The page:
The European peninsula is a vast stretch of land shaped by two parallel systems of seas: to the north, an increasing exploitation of mineral and natural resources are undermining the links between sovereignty and the spaces of a growing number of non-state actors. Change in the North Atlantic, the North Sea, the Barents Sea, the White Sea and in the Baltic are realigning the territorial forms of the higher latitudes, moving towards new interconnections and new expert knowledge. These escalatory processes are not only shaping the inhabited spaces and infrastructures but also impacting a wide, geopolitical space. Change in this part of Europe is explored as a set of complex interactions between multiple actors, processes and practices.
To the south, the waters linking the Strait of Gibraltar, the Mediterranean and the Black Sea are becoming the only solid part of a region in turmoil. The individual trajectories that cross it are detected, surveilled and monitored. The individual spaces that the intensification of these flows of migrants, goods, oil, money and ideas open up are fragmented, scattered and often disconnected. These processes re-envision the circulations of Europe as deep-spaces linking change in international law to individual transformations in the built spaces, extending well beyond the maritime spaces and into the coastal ridges of the Eurasian mountains.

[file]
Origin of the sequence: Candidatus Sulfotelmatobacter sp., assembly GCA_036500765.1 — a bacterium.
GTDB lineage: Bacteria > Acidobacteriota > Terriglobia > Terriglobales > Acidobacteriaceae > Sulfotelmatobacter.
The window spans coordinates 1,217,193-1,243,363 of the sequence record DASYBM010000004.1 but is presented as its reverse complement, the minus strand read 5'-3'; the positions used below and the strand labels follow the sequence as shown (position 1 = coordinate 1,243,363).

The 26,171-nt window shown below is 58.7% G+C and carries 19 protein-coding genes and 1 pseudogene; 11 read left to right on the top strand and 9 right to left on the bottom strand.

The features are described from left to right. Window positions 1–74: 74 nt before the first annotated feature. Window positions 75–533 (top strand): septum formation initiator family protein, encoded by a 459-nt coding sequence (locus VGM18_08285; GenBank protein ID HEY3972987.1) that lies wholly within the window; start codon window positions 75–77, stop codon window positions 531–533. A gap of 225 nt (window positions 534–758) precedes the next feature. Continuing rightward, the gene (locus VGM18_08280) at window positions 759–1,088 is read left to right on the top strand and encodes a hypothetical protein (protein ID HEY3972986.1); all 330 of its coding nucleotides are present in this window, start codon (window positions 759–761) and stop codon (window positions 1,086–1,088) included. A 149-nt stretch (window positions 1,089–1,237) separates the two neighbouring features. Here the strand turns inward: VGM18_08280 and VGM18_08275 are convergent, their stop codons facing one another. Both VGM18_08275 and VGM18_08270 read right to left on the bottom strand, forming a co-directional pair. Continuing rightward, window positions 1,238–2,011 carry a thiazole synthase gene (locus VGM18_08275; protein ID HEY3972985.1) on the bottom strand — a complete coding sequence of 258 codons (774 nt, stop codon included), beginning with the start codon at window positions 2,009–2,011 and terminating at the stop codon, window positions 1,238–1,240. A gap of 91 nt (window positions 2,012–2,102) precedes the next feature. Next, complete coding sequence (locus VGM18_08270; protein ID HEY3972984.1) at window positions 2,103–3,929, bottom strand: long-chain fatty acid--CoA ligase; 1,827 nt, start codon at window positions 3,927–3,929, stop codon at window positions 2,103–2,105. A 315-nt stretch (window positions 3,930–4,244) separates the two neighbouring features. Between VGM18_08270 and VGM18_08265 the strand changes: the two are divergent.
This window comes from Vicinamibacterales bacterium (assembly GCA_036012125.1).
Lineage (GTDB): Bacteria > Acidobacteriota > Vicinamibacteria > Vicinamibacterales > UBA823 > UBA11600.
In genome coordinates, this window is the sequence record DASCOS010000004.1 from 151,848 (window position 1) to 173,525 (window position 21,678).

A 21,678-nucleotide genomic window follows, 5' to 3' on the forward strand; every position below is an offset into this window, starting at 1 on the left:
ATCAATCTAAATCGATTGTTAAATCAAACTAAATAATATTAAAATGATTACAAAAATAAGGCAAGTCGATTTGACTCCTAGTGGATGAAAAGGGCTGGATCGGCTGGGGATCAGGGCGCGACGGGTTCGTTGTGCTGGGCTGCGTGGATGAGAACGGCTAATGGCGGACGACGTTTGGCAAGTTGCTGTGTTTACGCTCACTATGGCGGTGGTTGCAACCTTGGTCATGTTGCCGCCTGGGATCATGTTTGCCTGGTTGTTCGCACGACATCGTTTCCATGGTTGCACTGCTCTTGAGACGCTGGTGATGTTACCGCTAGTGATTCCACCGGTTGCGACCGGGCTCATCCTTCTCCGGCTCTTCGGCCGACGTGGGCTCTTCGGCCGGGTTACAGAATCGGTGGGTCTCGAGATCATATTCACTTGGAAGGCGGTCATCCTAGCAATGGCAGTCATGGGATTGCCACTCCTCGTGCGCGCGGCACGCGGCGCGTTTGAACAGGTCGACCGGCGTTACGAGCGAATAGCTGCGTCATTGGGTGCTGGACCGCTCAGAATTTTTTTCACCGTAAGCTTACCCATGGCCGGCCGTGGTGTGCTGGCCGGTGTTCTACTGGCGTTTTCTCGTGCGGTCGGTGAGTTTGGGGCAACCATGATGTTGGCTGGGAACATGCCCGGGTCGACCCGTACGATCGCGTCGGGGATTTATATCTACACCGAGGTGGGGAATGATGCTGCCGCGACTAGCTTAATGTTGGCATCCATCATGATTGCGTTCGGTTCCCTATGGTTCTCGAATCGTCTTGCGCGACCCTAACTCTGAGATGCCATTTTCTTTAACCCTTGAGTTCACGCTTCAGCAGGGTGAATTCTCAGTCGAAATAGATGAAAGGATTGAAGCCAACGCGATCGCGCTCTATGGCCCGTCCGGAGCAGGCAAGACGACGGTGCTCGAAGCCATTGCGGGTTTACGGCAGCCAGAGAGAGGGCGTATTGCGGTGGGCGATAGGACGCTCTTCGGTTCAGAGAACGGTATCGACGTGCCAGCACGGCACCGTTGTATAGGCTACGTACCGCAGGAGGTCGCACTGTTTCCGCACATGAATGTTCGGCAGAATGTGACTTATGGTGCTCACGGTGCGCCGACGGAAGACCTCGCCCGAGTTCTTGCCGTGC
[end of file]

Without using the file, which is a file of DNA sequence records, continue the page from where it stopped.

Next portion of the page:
We detected these changes by reimagining how material spaces are carved and moulded by the expansion and reshaping of sovereignty and power in the twenty-first century. Automatic imaging technologies, remote sensing, surveying and measuring the multiplicity of non-aligned changes in the spaces of the European project are explored as instigations for integrated approaches to complex transformations. Agents operating both above the state – the EU, IMF, WTO, NATO, World Bank, ICJ, UN, the International Standardisation Organisation, Red Cross, UNHCR, NGOs etc. – as well as beneath the state – the financial corporations, the lobby groups, scientific missions, small and medium enterprises, etc – are establishing a new architecture open to radical negotiations.
Thanks to Gordon Campbell (European Space Agency)
Philippe Rekacewicz (Le Monde Diplomatique)
Janike Kampevold Larsen
History and Critical Thinking MA students and Marina Lathouri
Goldsmiths Research Architecture MA students
Gordon Campbell (European Space Agency)